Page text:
How to protect yourself when you’re harassed

Posted by Jeremy Chew
September 1, 2017

NOTE: This post has been self-published by the author. Anyone can write on Youth Ki Awaaz.

How to protect yourself when you’re harassed

With the recent news of entrepreneur Cheryl Yeoh revealing that she was sexually harassed by Dave McClure, founder of business accelerator 500 Startups, more women in the startup industry has also come forward with their personal encounters. The most shocking part of Cheryl’s revelation wasn’t the harassment but how she received backlash for bringing up the issue. This comes to show that our society still deems women to be the weaker sex, even if they are of power. 

Another similar case to Yeoh’s happened to a reporter for TechCrunch. Catherine Shu’s personal encounter from being sexually harassed by 500 Startups Partner Tristan Pollock was brought to light just few weeks after the revelation of Yeoh’s case.  Shu recalled that the incident happened after a networking event at a restaurant where Pollock made aggressive advances towards her.     

There are many reasons women keep quiet when they are sexually harassed, and one of the main reasons is that they get criticized for it. As women tend to forgive easily, they also blame themselves thinking it was their fault for leading their perpetrator on. It is an ongoing viscous cycle as when she blames herself, insecurities will tend to arise. And it does not stop there. A woman also will think of how reporting the sexual harassment will affect the perpetrator as well as the rest of the company.

Sexual misconduct does not only happen at the workplace or outside the workplace, it can happen anywhere.  So here’s how you can protect yourself if you or any of your loved ones encounter any of these inappropriate behaviors.

Speak up

In situations like this, you have to be firm towards your perpetrator. At times, the responsible parties might not realize that their actions are offensive and you need to voice out that their behavior is unacceptable. This would be the first step towards dealing with the problem. In most cases, it will resolve the problem due to the fact that the perpetrator will stop this behavior out of a natural reaction for everybody’s sensibilities. On the other hand, the harasser would also want to avoid additional workplace tension. The sex discrimination might sometimes be dismissed as a joke, but if it escalates, it is considered a criminal matter. Additionally, if the problem is not resolved at this stage, you have at least done something that will leave the harasser on notice and which you find his or her behavior inappropriate.

Talk to someone

It is important for the victims of sexual harassment not to suffer in silence. This is because; if the harasser persists with his or her behavior you need to at least confide in someone. It could be your family member, colleague or superior. Talk to them about what has happened as you might need some emotional support. Although it might not be the most comfortable conversation, it can be vital information. On the contrary, you may prepare a letter to ensure that they know how you feel. You do not have to go to the extent of filing a lawsuit because someone who has power in the organization would be enough to resolve the issue.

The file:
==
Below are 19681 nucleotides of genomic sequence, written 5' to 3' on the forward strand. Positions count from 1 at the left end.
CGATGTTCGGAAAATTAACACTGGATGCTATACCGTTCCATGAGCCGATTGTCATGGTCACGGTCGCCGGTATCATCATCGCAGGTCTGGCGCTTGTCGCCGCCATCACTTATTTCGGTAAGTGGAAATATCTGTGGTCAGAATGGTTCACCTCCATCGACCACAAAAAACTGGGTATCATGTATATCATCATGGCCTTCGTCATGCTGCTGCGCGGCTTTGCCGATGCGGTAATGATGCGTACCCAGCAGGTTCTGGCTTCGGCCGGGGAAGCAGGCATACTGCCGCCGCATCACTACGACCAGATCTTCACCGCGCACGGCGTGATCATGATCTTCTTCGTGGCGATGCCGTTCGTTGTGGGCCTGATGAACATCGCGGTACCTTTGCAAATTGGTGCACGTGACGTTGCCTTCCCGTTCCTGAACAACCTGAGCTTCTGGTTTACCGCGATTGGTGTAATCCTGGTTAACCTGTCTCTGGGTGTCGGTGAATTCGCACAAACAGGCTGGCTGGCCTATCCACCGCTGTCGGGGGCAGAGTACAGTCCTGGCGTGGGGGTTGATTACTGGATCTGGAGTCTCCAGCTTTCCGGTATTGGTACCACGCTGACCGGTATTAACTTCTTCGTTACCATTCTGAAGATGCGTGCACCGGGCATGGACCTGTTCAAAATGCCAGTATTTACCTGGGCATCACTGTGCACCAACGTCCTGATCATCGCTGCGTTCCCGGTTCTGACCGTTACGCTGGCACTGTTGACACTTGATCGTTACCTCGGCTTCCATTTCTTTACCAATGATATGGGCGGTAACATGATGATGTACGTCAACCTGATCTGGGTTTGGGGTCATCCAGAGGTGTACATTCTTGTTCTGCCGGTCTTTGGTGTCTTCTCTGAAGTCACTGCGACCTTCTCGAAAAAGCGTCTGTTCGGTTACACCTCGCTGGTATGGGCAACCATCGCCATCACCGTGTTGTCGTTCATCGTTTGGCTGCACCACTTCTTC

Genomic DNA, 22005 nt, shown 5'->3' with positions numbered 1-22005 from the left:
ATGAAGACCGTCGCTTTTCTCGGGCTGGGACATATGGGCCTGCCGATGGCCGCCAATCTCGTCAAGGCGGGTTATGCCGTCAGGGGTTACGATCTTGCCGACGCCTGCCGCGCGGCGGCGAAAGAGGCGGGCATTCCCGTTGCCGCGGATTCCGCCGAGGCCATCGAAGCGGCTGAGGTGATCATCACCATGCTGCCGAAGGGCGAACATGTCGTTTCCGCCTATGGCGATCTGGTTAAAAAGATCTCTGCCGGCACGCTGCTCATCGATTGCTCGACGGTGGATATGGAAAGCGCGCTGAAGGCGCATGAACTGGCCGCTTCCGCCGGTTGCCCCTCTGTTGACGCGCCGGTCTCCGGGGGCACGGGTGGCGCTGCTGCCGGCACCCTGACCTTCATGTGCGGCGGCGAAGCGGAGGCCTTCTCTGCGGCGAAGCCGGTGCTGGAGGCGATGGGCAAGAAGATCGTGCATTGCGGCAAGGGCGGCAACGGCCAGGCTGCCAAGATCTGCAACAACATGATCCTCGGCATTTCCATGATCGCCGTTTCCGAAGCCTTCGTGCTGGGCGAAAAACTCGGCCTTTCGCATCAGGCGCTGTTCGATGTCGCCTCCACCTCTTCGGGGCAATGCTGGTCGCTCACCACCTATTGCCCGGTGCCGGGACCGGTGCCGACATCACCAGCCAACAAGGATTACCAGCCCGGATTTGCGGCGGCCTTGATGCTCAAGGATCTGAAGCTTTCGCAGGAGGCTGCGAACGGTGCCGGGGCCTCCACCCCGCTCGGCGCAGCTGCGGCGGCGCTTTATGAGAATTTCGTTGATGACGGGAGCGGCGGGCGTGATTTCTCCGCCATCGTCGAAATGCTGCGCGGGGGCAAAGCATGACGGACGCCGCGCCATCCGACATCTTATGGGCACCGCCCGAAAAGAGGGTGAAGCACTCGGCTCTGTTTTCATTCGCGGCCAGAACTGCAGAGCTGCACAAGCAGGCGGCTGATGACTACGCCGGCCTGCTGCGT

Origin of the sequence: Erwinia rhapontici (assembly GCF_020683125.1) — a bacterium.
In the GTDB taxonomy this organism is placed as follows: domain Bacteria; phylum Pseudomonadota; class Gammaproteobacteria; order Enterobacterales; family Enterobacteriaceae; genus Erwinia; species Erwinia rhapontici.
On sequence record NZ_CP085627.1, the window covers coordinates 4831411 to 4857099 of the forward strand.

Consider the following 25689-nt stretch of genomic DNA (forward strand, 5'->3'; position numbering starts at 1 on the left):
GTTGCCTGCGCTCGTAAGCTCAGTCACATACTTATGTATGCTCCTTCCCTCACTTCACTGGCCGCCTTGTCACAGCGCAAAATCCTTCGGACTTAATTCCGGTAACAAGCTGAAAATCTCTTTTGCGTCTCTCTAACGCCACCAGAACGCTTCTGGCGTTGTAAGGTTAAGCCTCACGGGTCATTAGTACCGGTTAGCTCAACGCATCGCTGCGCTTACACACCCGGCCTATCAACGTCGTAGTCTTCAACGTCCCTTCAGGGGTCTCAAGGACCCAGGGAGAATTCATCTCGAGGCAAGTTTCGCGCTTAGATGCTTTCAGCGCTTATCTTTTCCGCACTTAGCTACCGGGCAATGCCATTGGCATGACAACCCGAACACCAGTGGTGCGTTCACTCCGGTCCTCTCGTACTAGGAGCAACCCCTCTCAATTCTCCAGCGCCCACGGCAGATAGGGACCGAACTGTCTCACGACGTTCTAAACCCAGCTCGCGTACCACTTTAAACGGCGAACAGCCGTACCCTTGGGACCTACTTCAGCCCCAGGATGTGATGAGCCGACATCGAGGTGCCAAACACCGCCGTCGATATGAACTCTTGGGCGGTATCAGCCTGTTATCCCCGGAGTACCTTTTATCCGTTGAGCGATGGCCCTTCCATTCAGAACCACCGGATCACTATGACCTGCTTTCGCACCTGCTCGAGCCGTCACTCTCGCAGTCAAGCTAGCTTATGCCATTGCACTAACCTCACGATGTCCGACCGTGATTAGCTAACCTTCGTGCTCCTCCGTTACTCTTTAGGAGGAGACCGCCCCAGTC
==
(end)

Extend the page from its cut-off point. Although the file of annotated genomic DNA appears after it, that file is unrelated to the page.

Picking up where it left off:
Record the details

 This is probably one of the more important aspects as it can help you to build the case against the harasser. Since there will be a huge possibility that the harassment will take place without any witness, the best thing you can do is to keep a detailed account of what had took place. If it happens more than once, make sure to keep a record of any harassment episodes, your complaints, and any incidents related to the harassment. This includes frequency, location, date, time, person involved, and what was mentioned. 

File a report

If the harassment gets out of hand, the victim has the option to file a lawsuit in a civil or criminal jurisdiction. Both are equally important as the ruling differs between the two in terms of the poof. It is recommended to file for civil jurisdiction as the claims will be based on the balance of probability and the victim is only required to have 51 percent of the proof to win the case. Alternatively, the victim will have a decreased possibility of winning the case if he or she chooses to file under criminal jurisdiction. The reason is that the proof needs to be beyond sensible doubt that he or she was the victim of harassment. Moreover, there should be at least 90 percent explicit proof of the harassment.

In a nutshell, every victim should not suffer in silent due to the differing views on sexual harassment. We have every right to voice out and create awareness of this issue.


Article written by Jillian Cheong from iPrice Group

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